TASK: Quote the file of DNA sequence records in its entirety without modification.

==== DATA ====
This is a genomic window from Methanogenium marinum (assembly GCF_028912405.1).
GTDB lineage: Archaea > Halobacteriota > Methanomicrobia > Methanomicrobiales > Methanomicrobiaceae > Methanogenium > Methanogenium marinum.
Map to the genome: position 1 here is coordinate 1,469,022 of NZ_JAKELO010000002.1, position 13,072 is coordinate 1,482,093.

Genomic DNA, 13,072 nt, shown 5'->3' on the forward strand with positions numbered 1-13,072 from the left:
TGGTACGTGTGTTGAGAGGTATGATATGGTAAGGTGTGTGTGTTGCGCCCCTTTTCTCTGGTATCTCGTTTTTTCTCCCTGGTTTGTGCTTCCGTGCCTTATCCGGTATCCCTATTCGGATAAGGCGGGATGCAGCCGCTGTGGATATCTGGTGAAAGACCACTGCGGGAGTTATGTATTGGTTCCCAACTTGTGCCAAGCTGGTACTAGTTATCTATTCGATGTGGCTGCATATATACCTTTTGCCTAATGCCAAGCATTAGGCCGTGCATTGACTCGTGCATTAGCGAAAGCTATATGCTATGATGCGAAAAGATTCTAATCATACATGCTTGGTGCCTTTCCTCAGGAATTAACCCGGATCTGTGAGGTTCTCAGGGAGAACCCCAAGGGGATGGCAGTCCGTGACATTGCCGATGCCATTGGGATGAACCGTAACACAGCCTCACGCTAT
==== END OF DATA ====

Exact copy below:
This is a genomic window from Methanogenium marinum (assembly GCF_028912405.1).
GTDB lineage: Archaea > Halobacteriota > Methanomicrobia > Methanomicrobiales > Methanomicrobiaceae > Methanogenium > Methanogenium marinum.
Map to the genome: position 1 here is coordinate 1,469,022 of NZ_JAKELO010000002.1, position 13,072 is coordinate 1,482,093.

Genomic DNA, 13,072 nt, shown 5'->3' on the forward strand with positions numbered 1-13,072 from the left:
TGGTACGTGTGTTGAGAGGTATGATATGGTAAGGTGTGTGTGTTGCGCCCCTTTTCTCTGGTATCTCGTTTTTTCTCCCTGGTTTGTGCTTCCGTGCCTTATCCGGTATCCCTATTCGGATAAGGCGGGATGCAGCCGCTGTGGATATCTGGTGAAAGACCACTGCGGGAGTTATGTATTGGTTCCCAACTTGTGCCAAGCTGGTACTAGTTATCTATTCGATGTGGCTGCATATATACCTTTTGCCTAATGCCAAGCATTAGGCCGTGCATTGACTCGTGCATTAGCGAAAGCTATATGCTATGATGCGAAAAGATTCTAATCATACATGCTTGGTGCCTTTCCTCAGGAATTAACCCGGATCTGTGAGGTTCTCAGGGAGAACCCCAAGGGGATGGCAGTCCGTGACATTGCCGATGCCATTGGGATGAACCGTAACACAGCCTCACGCTAT